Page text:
Gaisal (North Dinajpur), Aug. 3 
Gas cutters whined and cranes described ponderous arcs over the blackened, metallic hulk of piled-up carriages. Armymen climbed 30 feet to reach bogies still suspended in mid-air, scrabbling for the belongings of jawans. From time to time, they brought out a body ? twisted, crumpled, ripped open ? to join the others that lined the field beside the railway tracks.

No cries of help came from the ghastly wreckage; only arms and legs hung limply from mangled carriages. Local residents have lived with the sight of crushed bodies since yesterday. Now they will have to get used to the stench of charred, rotting flesh.

The Delhi-bound Brahmaputra Mail and the Avadh-Assam Express headed for Guwahati collided because they were travelling on the same track around 2 am yesterday. Forty-five bodies were recovered from the trains today and 15 died in hospitals, taking the toll to 275. Northeast Frontier Railway (NFR) officials said the toll will soar because bodies are trapped under the debris and in the three coaches that were disentangled late tonight. Officials said it is now more of a salvage operation because the chances of passengers surviving are dim.

Railway minister Nitish Kumar today resigned from the Union Cabinet owning ?moral responsibility?. Prime Minister A.B. Vajpayee has not accepted Kumar?s resignation. Vajpayee is understood to have asked him not to ?hurry? his resignation. Their meeting scheduled this evening did not materialise. (Report on Page 6)

Rescue operations, slow to take off yesterday, were smooth today. Two cranes arrived from Malda and Alipurduar to lift the bogies so that they could be cut open.

Though the army has not been officially called in, it has joined railwaymen. Two bogies of the Brahmaputra Mail were carrying jawans. Of the 47 bodies identified, 25 are of defence personnel.

The bogies have been silent since the last muffled cry for help was heard around 8 am yesterday. The quiet is broken by the sobs of survivors. Post mortem is being carried out near the site.

Villagers from Malda and Cooch Behar came to see the wreckage. By afternoon, about 50,000 people were at the site. The police had to lathicharge them as they inched closer to the trains.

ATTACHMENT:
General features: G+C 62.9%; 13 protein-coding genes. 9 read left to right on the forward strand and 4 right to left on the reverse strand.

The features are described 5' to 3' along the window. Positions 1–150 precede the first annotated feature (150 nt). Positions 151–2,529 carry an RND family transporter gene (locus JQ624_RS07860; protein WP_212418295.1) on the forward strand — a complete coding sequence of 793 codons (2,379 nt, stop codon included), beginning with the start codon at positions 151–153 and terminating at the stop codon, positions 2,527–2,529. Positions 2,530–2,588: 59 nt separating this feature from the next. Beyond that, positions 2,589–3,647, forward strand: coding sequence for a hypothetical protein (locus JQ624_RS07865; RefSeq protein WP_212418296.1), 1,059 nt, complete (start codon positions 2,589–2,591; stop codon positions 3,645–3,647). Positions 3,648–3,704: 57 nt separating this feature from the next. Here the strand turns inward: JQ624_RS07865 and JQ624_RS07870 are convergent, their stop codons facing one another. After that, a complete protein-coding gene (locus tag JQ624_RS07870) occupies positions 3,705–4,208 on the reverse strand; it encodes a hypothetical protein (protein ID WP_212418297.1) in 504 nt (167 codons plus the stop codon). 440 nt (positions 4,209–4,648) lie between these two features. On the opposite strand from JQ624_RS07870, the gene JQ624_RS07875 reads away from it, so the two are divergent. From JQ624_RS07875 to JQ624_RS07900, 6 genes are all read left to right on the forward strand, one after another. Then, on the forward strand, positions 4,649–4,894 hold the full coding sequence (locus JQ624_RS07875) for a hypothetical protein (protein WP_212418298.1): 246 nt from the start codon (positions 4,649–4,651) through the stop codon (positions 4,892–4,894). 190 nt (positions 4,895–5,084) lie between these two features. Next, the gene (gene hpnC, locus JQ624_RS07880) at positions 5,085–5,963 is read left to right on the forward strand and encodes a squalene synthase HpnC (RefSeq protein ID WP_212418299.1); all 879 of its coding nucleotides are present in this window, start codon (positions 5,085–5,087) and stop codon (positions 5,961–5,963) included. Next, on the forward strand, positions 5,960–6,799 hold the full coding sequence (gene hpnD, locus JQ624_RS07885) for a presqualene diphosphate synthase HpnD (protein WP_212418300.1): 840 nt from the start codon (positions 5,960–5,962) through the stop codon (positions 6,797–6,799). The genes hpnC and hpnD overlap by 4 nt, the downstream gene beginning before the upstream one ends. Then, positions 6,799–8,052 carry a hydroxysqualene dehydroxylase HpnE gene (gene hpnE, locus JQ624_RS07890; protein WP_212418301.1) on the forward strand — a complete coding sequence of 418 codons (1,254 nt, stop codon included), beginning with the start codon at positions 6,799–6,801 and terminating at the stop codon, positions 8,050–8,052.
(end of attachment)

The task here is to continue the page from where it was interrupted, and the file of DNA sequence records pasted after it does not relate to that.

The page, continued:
The injured have been admitted to five hospitals in Islampur, Kishangunj and the adjacent BSF base. About 300 passengers are being treated.

Chairman of the Railway Board V.K. Agarwal said the accident could have occurred because of equipment failure or human error. ?I am not clear how it took place. I have not seen such an accident in my career,?? Agarwal said.

The Prime Minister has announced the formation of a commission to look into railway safety. This being one of the worst train disasters in the country, the statutory inquiry is being conducted by the chief commissioner of railway safety, S. Moni.

NFR officials said the cabinman of Kishangunj is still absconding, but the cabinmen of Gaisal and Panjipara have returned. ?Since investigation is on, we cannot take any action against them,?? a railway official said.

As in the afterwash of any big accident, politicians swarmed in. Trinamul leader Mamata Banerjee could not reach because of the throng. Bihar chief minister Rabri Devi and RJD chief Laloo Yadav arrived in a huge convoy and alleged that passengers from Bihar are not being treated properly.    

Gaisal (North Dinajpur), Aug. 3 
The crane lifted a bogie and pindrop silence pierced Gaisal. A woman hung motionless from the coach, her clothes bloody. A child, twisted and maimed, fell 50 feet to the ground with a thud. A headless corpse lay slumped over.

The body count rose today and with it, more and more people thronged here in vans and trucks. They came from Malda and Cooch Behar. They stared quietly as the crane lifted a bogey high in the air. But as it was being set on the ground, there were shrieks. Some people even wept hysterically as the corpses came slithering out.